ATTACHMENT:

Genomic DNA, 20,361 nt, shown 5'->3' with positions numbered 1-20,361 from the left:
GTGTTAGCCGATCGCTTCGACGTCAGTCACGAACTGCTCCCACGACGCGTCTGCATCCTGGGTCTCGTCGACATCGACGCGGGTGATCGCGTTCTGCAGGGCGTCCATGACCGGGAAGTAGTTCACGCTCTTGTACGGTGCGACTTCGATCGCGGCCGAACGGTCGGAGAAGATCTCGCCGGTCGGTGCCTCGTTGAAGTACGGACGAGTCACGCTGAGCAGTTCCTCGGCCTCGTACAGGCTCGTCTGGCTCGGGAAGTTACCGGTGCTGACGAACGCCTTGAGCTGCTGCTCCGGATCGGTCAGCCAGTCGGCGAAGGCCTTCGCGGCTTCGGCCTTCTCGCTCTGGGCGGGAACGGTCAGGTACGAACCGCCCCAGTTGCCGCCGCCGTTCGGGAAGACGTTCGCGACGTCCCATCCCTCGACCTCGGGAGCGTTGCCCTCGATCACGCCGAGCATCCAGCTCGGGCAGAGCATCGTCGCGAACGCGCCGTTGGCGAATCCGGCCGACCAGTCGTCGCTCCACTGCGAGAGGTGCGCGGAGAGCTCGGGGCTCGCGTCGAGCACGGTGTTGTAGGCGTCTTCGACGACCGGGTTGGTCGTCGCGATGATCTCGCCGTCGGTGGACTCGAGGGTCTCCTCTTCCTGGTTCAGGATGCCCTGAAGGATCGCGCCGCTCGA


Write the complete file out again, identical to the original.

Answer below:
Genomic DNA, 20,361 nt, shown 5'->3' with positions numbered 1-20,361 from the left:
GTGTTAGCCGATCGCTTCGACGTCAGTCACGAACTGCTCCCACGACGCGTCTGCATCCTGGGTCTCGTCGACATCGACGCGGGTGATCGCGTTCTGCAGGGCGTCCATGACCGGGAAGTAGTTCACGCTCTTGTACGGTGCGACTTCGATCGCGGCCGAACGGTCGGAGAAGATCTCGCCGGTCGGTGCCTCGTTGAAGTACGGACGAGTCACGCTGAGCAGTTCCTCGGCCTCGTACAGGCTCGTCTGGCTCGGGAAGTTACCGGTGCTGACGAACGCCTTGAGCTGCTGCTCCGGATCGGTCAGCCAGTCGGCGAAGGCCTTCGCGGCTTCGGCCTTCTCGCTCTGGGCGGGAACGGTCAGGTACGAACCGCCCCAGTTGCCGCCGCCGTTCGGGAAGACGTTCGCGACGTCCCATCCCTCGACCTCGGGAGCGTTGCCCTCGATCACGCCGAGCATCCAGCTCGGGCAGAGCATCGTCGCGAACGCGCCGTTGGCGAATCCGGCCGACCAGTCGTCGCTCCACTGCGAGAGGTGCGCGGAGAGCTCGGGGCTCGCGTCGAGCACGGTGTTGTAGGCGTCTTCGACGACCGGGTTGGTCGTCGCGATGATCTCGCCGTCGGTGGACTCGAGGGTCTCCTCTTCCTGGTTCAGGATGCCCTGAAGGATCGCGCCGCTCGA